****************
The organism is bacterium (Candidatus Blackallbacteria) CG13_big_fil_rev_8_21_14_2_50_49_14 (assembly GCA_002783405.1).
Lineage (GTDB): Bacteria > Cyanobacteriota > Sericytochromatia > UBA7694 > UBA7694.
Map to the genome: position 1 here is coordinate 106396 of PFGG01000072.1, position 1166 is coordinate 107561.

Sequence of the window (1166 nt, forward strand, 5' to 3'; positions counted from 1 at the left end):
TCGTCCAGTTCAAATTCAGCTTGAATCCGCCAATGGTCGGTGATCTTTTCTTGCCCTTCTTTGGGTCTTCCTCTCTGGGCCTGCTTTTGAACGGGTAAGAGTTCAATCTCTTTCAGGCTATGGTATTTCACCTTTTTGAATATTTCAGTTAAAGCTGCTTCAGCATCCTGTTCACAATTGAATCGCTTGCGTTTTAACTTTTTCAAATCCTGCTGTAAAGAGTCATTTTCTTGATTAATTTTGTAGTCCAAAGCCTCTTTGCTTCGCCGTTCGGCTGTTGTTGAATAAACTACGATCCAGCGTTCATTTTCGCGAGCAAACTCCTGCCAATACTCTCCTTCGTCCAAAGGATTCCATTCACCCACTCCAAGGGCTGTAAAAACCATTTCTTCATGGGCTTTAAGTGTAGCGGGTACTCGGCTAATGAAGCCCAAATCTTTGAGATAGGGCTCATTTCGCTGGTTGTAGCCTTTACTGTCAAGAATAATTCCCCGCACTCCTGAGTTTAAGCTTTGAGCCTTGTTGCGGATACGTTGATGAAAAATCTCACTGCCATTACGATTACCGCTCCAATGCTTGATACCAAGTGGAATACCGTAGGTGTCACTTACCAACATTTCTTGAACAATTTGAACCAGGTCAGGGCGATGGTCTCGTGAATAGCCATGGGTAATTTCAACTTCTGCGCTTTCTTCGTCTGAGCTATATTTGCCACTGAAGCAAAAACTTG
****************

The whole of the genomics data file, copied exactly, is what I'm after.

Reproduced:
The organism is bacterium (Candidatus Blackallbacteria) CG13_big_fil_rev_8_21_14_2_50_49_14 (assembly GCA_002783405.1).
Lineage (GTDB): Bacteria > Cyanobacteriota > Sericytochromatia > UBA7694 > UBA7694.
Map to the genome: position 1 here is coordinate 106396 of PFGG01000072.1, position 1166 is coordinate 107561.

Sequence of the window (1166 nt, forward strand, 5' to 3'; positions counted from 1 at the left end):
TCGTCCAGTTCAAATTCAGCTTGAATCCGCCAATGGTCGGTGATCTTTTCTTGCCCTTCTTTGGGTCTTCCTCTCTGGGCCTGCTTTTGAACGGGTAAGAGTTCAATCTCTTTCAGGCTATGGTATTTCACCTTTTTGAATATTTCAGTTAAAGCTGCTTCAGCATCCTGTTCACAATTGAATCGCTTGCGTTTTAACTTTTTCAAATCCTGCTGTAAAGAGTCATTTTCTTGATTAATTTTGTAGTCCAAAGCCTCTTTGCTTCGCCGTTCGGCTGTTGTTGAATAAACTACGATCCAGCGTTCATTTTCGCGAGCAAACTCCTGCCAATACTCTCCTTCGTCCAAAGGATTCCATTCACCCACTCCAAGGGCTGTAAAAACCATTTCTTCATGGGCTTTAAGTGTAGCGGGTACTCGGCTAATGAAGCCCAAATCTTTGAGATAGGGCTCATTTCGCTGGTTGTAGCCTTTACTGTCAAGAATAATTCCCCGCACTCCTGAGTTTAAGCTTTGAGCCTTGTTGCGGATACGTTGATGAAAAATCTCACTGCCATTACGATTACCGCTCCAATGCTTGATACCAAGTGGAATACCGTAGGTGTCACTTACCAACATTTCTTGAACAATTTGAACCAGGTCAGGGCGATGGTCTCGTGAATAGCCATGGGTAATTTCAACTTCTGCGCTTTCTTCGTCTGAGCTATATTTGCCACTGAAGCAAAAACTTG